LaDuke: CO2 pipelines are another bad idea

"The easiest way to stop the carbon buildup is to quit burning fossil fuels, move to efficiency, green building and renewables. ... Instead of the common sense approach, there’s an even more crazy idea now, an awfully expensive set of experimental technologies .."

Winona LaDuke
Winona LaDuke

We humans are making too much carbon. Yup it’s us. The percentage of carbon in the air is at about 400 parts per million; carbon is what causes catastrophic storms, facilitates the movement of crazy insects, and basically lets all hell break loose.

And there’s more crazy to come.

The easiest way to stop the carbon buildup is to quit burning fossil fuels, move to efficiency, green building and renewables. That’s the actual solution. Then take something that needs carbon — such as plants — and let them rock nature. Forests love carbon, but you have to keep them, not cut them. And then there’s hemp! That stuff can suck up carbon like nobody’s business, eight times faster than trees. It’s sort of a miracle plant.

Instead of the common sense approach, there’s an even more crazy idea now, an awfully expensive set of experimental technologies: sequestering collected carbon emissions by converting them to a combination liquid and gas (CO2) and putting it in a pipeline to transport it in a potentially high explosive state. Then put this stuff back underground, in what’s called carbon capture and storage.

Scenario 1: You build some more dangerous pipelines, make a big legal battle with farmers, ranchers and Native people, arrest us, and explain why we should bear the risk for the latest bad idea and some more fat cat profits.


The Midwest Carbon Express, owned by Ames, Iowa-based Summit Carbon Solutions, and The Heartland Greenway, set up by Texas-based Navigator CO2 Ventures, want to run their proposed CO2 lines through the Northern Plains, and Minnesota in what would become part of a much larger network of CO2 pipelines. They would, according to the project proponents, connect ethanol refineries and other vaguely mentioned “industrial sources” in Illinois, Iowa, Minnesota, Nebraska and South Dakota.

While the pipelines push ahead in the Dakotas, the companies hit a bump in their road to profits in Minnesota with state regulators. The Carbon Express would run through 150 miles of Minnesota, connecting to seven ethanol plants. The Heartland project would link 12 miles into Minnesota to connect an ethanol plant near Fairmont. North Dakota and South Dakota would take the brunt of the pipelines, as they are heading to the Bakken, where the carbon pipeline will be used to get more oil out of the ground and make more carbon. Crazy.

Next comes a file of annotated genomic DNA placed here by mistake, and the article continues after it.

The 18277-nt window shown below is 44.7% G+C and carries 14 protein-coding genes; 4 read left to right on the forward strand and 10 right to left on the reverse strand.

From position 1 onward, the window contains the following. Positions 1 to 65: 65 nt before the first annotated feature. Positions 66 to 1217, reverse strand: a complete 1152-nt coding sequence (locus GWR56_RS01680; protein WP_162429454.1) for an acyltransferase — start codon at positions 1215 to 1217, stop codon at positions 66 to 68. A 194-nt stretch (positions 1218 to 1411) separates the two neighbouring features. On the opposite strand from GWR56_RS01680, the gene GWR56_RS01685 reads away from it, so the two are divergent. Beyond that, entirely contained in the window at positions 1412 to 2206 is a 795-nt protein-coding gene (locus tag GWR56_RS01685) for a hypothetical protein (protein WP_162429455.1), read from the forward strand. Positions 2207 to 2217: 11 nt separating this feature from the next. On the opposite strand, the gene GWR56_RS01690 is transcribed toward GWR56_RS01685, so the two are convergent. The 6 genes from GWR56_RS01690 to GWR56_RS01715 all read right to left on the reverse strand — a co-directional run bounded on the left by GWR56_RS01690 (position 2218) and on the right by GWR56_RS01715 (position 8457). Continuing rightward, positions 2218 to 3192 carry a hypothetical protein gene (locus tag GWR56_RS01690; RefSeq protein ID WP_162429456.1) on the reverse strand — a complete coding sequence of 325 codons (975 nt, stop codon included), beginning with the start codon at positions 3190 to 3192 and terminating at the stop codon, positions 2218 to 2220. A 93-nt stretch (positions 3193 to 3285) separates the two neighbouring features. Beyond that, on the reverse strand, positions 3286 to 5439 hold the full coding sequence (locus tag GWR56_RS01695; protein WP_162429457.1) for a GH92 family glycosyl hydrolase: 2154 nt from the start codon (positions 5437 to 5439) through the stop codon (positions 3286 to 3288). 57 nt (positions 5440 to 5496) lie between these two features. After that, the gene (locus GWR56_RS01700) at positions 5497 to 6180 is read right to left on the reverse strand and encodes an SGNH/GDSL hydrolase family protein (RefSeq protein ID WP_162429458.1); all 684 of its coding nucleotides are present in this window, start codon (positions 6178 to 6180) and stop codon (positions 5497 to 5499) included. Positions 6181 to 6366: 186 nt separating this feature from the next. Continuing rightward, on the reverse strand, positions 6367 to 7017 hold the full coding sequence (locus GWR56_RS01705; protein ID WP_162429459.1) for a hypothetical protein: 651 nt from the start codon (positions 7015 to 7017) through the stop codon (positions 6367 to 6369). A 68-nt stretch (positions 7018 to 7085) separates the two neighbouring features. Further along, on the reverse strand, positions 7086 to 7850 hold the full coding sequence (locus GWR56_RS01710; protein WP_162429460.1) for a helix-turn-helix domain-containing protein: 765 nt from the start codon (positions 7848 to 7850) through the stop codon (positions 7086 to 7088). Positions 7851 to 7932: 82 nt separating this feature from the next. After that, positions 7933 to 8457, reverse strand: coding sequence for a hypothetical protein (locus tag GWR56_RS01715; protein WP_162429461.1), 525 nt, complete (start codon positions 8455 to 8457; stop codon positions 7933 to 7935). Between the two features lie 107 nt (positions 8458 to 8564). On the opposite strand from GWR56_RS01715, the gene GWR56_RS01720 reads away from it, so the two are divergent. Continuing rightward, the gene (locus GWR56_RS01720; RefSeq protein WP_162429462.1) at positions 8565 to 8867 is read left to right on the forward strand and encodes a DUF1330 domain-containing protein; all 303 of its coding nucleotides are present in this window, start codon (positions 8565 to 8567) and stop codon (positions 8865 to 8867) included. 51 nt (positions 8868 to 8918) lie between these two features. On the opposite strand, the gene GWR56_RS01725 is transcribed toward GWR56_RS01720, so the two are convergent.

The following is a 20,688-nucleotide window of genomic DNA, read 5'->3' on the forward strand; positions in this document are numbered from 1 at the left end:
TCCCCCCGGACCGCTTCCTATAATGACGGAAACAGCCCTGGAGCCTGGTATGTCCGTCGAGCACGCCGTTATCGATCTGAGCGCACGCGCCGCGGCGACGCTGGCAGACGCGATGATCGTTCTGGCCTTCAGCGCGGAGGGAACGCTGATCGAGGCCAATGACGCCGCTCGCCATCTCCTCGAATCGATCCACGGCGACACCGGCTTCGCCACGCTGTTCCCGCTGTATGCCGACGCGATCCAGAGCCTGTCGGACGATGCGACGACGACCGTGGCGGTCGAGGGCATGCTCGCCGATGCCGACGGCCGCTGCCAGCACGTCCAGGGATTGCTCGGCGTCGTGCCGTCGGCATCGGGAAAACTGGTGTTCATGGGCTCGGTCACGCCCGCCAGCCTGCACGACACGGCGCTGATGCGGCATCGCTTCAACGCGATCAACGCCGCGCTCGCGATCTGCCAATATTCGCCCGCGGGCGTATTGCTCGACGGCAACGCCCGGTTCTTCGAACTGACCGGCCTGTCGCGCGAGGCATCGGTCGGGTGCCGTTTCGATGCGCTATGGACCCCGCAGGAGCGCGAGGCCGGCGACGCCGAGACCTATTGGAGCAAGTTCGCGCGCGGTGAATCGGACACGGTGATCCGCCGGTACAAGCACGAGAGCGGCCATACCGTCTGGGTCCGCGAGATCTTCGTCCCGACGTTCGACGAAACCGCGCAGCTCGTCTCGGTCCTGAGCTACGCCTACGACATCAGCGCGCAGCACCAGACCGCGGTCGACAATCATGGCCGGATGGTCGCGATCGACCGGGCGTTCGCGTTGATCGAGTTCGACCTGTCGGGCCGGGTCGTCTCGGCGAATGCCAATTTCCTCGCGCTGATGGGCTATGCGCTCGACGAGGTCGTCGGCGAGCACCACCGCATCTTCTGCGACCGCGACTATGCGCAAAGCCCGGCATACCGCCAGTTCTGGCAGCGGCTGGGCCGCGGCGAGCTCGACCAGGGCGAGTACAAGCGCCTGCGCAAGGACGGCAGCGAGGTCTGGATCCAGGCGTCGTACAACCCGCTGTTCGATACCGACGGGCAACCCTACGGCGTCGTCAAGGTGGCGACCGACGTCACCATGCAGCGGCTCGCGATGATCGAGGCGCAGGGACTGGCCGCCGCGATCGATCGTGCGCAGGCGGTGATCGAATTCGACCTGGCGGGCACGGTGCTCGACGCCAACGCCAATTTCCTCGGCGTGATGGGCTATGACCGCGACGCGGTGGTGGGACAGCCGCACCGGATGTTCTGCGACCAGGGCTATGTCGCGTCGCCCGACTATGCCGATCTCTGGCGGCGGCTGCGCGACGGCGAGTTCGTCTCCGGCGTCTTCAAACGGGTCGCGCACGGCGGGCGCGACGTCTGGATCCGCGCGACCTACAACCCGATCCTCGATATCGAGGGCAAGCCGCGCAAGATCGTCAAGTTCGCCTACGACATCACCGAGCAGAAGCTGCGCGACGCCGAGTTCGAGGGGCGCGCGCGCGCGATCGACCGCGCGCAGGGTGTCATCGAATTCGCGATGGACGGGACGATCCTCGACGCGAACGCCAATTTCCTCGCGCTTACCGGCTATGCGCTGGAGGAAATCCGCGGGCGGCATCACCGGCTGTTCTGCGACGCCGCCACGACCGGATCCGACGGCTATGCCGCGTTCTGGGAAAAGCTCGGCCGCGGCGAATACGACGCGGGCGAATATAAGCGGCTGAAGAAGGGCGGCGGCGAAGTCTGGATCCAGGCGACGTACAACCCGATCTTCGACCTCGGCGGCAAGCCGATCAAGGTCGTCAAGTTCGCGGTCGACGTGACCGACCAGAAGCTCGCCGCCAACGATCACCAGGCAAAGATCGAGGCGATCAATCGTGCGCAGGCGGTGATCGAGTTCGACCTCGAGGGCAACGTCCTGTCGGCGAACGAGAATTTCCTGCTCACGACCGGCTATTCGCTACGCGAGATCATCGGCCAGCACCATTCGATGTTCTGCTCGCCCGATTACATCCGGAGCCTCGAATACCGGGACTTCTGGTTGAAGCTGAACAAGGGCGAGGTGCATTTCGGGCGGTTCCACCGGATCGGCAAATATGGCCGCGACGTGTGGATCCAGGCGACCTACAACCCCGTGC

Why should we be concerned? Well, it’s a big expensive experiment with us all, and our planet. CO2 pipes can explode – they already have – and it’s full of bad math and made-up ideas. That’s why it’s a good thing that the Minnesota Public Utilities Commission decided to take a look, despite industry trying to skirt regulation. The PUC recently voted unanimously to regulate carbon dioxide pipelines as hazardous, which will require the Midwest Carbon Express and The Heartland Greenway to get PUC approval. That rule-making process could take years. Not a good thing for investors in these two multi-Billion-dollar projects.

Of course, pipeline companies always fight such regulation, it’s their general M.O. We saw that with Line 3 and we’re seeing it again, another case where the pipeline industry puts investor profits above public safety and just common sense. While there is much more to this complicated story, keep these key issues top of mind, as the Bold Alliance attorney Paul Blackburn and colleagues note at the Pipeline Fighters Hub blog .

One, the “free oil market” is incentivized by “45Q tax credit. That’s our public money. As Blackburn explains, this “gives polluters who emit carbon dioxide a tax credit if they capture carbon dioxide from their smokestacks, turn it into a fluid, transport it in a pipeline to a well, and then pump it underground.” But something has to power that pipeline — and that means burning more fossil fuels and using more energy to get rid of this latest bad idea. And that means more carbon dioxide (Enbridge is already the largest energy consumer in Minnesota).

Second, companies are using this CO2 process to get out more oil, and that means yet more carbon. It’s called enhanced oil recovery, which “can squeeze very large amounts of oil out of old oilfields and be turned into fuels such as gasoline and diesel and then sold and burned, thereby releasing more CO2 pollution — just the opposite of what the 45Q tax credit is supposed to accomplish, “ Blackburn explains. Hypocritical and really bad math.

An Alternate Scenario: Just grow hemp. Plants love carbon, and instead of spending another $100 billion on crazy techno fixes, common sense would say protect forests and biodiversity because that’s where the “carbon sinks” are. And grow plants: The U.S. has 300 million acres of cropland. Regenerative farming has the potential to 100% offset U.S. C02 emissions and rebuild topsoil. It’s time to grow a new green hemp economy. Go organic. and quit doing dumb, expensive and heartbreaking stuff to make a buck. Let’s just have the New Green Revolution, put the carbon back in the soil, and grow our future.

Winona LaDuke is executive director, Honor the Earth, and an Ojibwe writer and economist on Minnesota’s White Earth Reservation. She is also owner of Winona's Hemp and a regular contributor to Forum News Service.

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